Update 4/30/08: The General House of the Order of Discalced Carmelites reports on this "re-ordering" of the chapel at the Lisieux Carmel that the work, though behind schedule, is close to completion. The chapel is scheduled to re-open on May 11. That article and an article from last year credit architect François Pin.
The online French daily La-Croix published an article yesterday titled "La "refondation" du Carmel de Lisieux" (The "Refoundation of the Lisieux Carmel). The article is about recent changes and construction at the Carmelite monastery in Lisieux, France, where St. Thérèse of Lisieux lived in the late 19th century. Without actually translating that fairly detailed article, this post includes some of the information from the article and links to interesting photos related to the work. A website devoted to the Lisieux Carmel, with several photos, can be found here. The old brick building of the cloister can be seen here and here. In contrast, a photo taken at the monastery in 2005, is shown here.
Thérèse died in 1897. After her canonization in 1925, people were reluctant to update the buildings, believing -- wrongly -- that they were in that condition when Thérèse lived there. As a result, even in the 1990's, none of the nuns' cells had running water.
With the centenary of Thérèse's death approaching, the idea of expanding and renovating the monastery began to gain support. The nuns realized that if they did not update the monastery, there would be no new vocations there. Besides that, the Lisieux Carmel is perhaps the most famous, and most visited, monastery in the world. Besides restoring the buildings, which were much deteriorated and out of date, there was a desire to create a greater space for the large number of pilgrims who come to visit.
Step by step, in a process over several years, the monastery was not only given new wings, but really a new "foundation," supported by the Carmelite order beginning in 1999. A second stage, with a renovated chapel and concourse for pilgrims, gained the order's support in 2006. A photo of the chapel, as it was in 2000, can be found here. The gates are presently closed to visitors as the work continues, and will remain closed until near Christmas.
An architect from the Paris area, Dominique Benoist, was chosen for the project. The artist Pierre Buraglio was commissioned to decorate the oratory. The website of Benoist Architectes has a slide show of some of the firm's work, including a picture of new construction at the Lisieux Carmel. The art Blog d'Eric Seydoux has a Pierre Buraglio category with pictures of some of his work (not the Lisieux Carmel). Another website features Buraglio's work for an exposition at the Musée des Beaux-Arts de Lyon in 2004.
The work is still ongoing. The old brick cloister, seen in the pages linked above, is now joined to a comfortable new wing shown on the architect's website also linked above. Pierre Buraglio's work is described by La-Croix as a play on "the pale stone of the ground, the light wood of a large cross behind the rough concrete altar, and golden light produced by the stained glass."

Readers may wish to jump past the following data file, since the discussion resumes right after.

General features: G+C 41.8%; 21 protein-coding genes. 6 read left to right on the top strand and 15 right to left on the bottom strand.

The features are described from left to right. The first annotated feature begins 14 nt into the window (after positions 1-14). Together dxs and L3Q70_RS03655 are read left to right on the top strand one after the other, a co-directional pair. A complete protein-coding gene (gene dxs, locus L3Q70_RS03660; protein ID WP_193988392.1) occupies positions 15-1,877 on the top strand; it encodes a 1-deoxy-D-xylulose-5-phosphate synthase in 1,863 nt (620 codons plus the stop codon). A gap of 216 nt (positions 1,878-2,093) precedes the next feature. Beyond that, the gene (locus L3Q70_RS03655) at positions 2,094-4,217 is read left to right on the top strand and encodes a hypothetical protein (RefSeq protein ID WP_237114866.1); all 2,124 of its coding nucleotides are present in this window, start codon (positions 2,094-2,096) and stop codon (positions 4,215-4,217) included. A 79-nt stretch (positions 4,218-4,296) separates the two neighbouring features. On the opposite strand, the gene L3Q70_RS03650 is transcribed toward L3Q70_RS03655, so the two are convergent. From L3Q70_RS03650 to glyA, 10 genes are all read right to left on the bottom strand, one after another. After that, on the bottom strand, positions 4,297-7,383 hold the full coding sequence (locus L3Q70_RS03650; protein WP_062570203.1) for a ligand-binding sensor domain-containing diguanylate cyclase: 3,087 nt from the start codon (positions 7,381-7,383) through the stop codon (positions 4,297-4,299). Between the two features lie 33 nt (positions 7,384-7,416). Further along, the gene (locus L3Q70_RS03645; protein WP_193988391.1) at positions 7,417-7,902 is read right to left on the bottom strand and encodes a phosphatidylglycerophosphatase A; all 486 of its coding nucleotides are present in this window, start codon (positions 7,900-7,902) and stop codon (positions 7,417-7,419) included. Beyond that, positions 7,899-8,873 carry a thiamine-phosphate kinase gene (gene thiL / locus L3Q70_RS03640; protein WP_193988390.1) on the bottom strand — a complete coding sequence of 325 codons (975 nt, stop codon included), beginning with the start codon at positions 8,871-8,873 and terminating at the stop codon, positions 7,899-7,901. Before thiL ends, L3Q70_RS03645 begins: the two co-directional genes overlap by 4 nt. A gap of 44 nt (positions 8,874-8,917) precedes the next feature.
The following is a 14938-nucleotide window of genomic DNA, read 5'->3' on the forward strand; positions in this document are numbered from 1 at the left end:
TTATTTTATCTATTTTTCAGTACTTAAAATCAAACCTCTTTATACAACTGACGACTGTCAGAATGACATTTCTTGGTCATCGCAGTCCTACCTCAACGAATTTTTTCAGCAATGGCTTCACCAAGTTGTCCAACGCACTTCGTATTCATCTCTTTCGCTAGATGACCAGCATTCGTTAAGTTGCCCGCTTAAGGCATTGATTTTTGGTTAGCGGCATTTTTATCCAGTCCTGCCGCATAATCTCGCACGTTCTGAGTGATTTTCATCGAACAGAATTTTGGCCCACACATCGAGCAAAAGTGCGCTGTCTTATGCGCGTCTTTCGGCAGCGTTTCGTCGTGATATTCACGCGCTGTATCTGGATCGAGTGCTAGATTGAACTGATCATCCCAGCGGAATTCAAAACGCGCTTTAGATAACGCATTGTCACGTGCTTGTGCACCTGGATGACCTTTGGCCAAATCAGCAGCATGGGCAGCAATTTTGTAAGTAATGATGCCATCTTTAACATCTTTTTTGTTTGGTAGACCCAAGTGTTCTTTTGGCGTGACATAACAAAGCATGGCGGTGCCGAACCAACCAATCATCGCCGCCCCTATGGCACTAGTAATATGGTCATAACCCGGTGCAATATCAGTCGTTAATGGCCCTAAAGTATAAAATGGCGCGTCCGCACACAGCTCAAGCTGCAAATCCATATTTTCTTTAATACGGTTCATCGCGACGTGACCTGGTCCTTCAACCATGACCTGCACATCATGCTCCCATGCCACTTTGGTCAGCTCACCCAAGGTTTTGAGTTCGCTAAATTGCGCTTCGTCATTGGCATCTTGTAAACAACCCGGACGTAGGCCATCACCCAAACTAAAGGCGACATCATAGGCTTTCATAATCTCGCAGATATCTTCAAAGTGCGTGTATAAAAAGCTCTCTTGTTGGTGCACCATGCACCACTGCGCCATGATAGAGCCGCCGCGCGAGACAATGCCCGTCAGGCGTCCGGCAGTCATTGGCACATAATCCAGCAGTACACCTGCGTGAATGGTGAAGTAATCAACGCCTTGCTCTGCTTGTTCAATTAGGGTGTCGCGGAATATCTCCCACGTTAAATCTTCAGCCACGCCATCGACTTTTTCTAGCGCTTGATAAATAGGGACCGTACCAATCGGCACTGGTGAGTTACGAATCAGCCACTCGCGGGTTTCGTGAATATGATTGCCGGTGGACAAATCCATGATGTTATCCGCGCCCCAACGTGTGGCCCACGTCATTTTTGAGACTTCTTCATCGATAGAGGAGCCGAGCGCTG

Naturally, so much change was a major event for the affected Carmelite nuns. "We could live in this convent for decades without anything changing, but today the world turns very quickly, and we must adapt", said Sister Marie of the Redemption, 86 years old, quoted in the La-Croix article. She entered here in 1942, and made profession in the hands of Mother Agnes, the older sister of St. Thérèse, who died in 1951! Before Vatican II, Carmelite nuns never left. "Even the dentist was required to come to the carmel!" she said. However, today, the sisters drive cars to run their errands.
To plan the project, eight nuns from different parts of France, and from different Carmelite backgrounds, came together for 9 months at the carmel de Saint-Brieuc (Côtes-d’Armor), described by one of them "as for a birth." They invented from day to day, working out the project. Some were accustomed to a city monastery with a grill, while others were accustomed to an open setting in a forest. At Easter, 2001, they again came together for 3 months at the Carmel in Caen, spending every other day at the Lisieux Carmel. In September, 2001, the 12 nuns at Lisieux and 5 from the original Saint-Brieuc group agreed to merge to form one community at the new Lisieux foundation.
In 2003, they received a new prioress, whose work has included listening to the difficulties faced by the nuns as they endured the unsettling changes. Sister Marie spoke of the Saint-Brieuc group's previous moves from their original homes to Saint-Brieuc and later to Caen as "an experience of poverty, because a Carmelite nun is not accustomed to being uprooted." By 2003, the new prioress said, ""There were sufferings to take into account, because what the sisters had experienced for a year and half had been very shaking." Then, they had to decide how to live in the new buildings. The order encouraged them to completely change the furniture of their cells.
However, once the new installation was completed, to their surprise, 5 new novices came to their door. That carmel had not seen more than 5 novices in the previous 10 years. The present prioress, Sister Dominique, said, "That assures us that God wills it."